The lack of a party platform other than “whatever Trump wants” means trying to predict an unpredictable second term. Certainly, Trump would continue to eschew multilateral actions in favour of bilateral negotiations where he believes he could extract maximum concessions. And as he would now have an eye on perpetuating his grip on his influence past 2024… sorry but my brain just went catatonic there. Anyway, Mexico would continue to benefit (as it has ironically during most of Trump’s first term) from the cold trade war. Biden would confront the threat to its hegemony with perhaps less belligerence but with more allies in a united front. 

The bifurcation of technology is a possibility. China already has its own internet; will 5G also split in two? Will China’s control of rare earths like cobalt lead battery technology down different paths for supply security reasons? Will China make concessions in exchange for access to semiconductors that run, well, everything?

We may have already witnessed the peak of Pax Americana but so long as the US maintains its advantages in higher education, technological innovation, strategic alliances, the world’s reserve currency and—dare I say it—a vibrant democracy, then Warren Buffett’s admonition to never bet against America sounds like good advice.

Supply/ demand and the central bank put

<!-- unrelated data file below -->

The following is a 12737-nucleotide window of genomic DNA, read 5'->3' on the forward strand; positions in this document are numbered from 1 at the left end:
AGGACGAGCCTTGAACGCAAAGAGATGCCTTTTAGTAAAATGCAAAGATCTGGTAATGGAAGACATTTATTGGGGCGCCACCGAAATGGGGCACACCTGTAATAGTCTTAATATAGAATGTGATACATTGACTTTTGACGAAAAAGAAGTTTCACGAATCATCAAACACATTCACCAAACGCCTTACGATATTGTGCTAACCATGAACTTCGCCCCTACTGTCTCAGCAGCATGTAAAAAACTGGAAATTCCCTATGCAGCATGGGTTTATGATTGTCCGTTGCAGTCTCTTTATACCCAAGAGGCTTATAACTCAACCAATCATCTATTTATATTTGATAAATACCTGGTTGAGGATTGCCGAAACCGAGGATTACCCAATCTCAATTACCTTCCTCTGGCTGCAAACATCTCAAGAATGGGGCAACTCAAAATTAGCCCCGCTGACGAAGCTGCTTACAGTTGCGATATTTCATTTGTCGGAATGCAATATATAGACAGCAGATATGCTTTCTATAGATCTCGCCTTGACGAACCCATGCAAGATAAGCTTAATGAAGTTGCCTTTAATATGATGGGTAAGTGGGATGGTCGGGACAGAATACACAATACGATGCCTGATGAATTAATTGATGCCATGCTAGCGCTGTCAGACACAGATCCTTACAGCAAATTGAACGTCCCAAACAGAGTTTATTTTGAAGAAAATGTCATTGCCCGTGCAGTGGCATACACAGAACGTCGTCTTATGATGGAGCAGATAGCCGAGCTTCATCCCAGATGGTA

Funny how we all speak of central banks’ direct and indirect support of asset prices like it’s a God-given axiom. Nobody knows how and when markets could be eventually be weaned from monetary policy support but it would be the irresponsible asset manager that doesn’t recognise it and invest accordingly. The Fed’s explicit focus on employment doesn’t mean a return to the 4-5% range over the next four years. This could mean another long period of wage stagnation. The record levels of liquidity, negative real interest rates and stock market highs are happening alongside low money velocity and spotty global recovery. Large injections of liquidity are often followed by increases in commodity prices which we’ve seen in precious and industrial metals. Oil however would still be stuck in the drums if it weren’t for China sopping up the cheap oil in mid-2020.

Even with a safe effective vaccine that is manufactured and distributed quickly, it’s hard to see inflation returning anytime soon. Consumer spending will take a few quarters to return to 2019 levels. We will also adopt other behaviours learned during the pandemic that could mean depressed demand for things like cinemas, business travel, retail, urban real estate. And technology and demographics are inexorable deflationary forces.

Of course, technology could also spur demand over time: Witness the change in household spending over the last twenty years due in large part to technological change. The continuing emergence of the middle class in China, India and the underperforming ASEAN countries could also be another bright spot of demand.

Much of this has nothing to do with US politics and that may be the point of greatest comfort. The dysfunctional discourse in America is riveting, ghastly theatre and yet the capital markets learn and adapt. As investors, we must also adapt. It took a while for many of us to finally admit that we cannot separate politics and portfolios as we used to do for years. So long as we recognise our biases and surround ourselves with different points of view, we can allocate capital to optimise our portfolios’ risk/return profiles without getting lost in the political noise.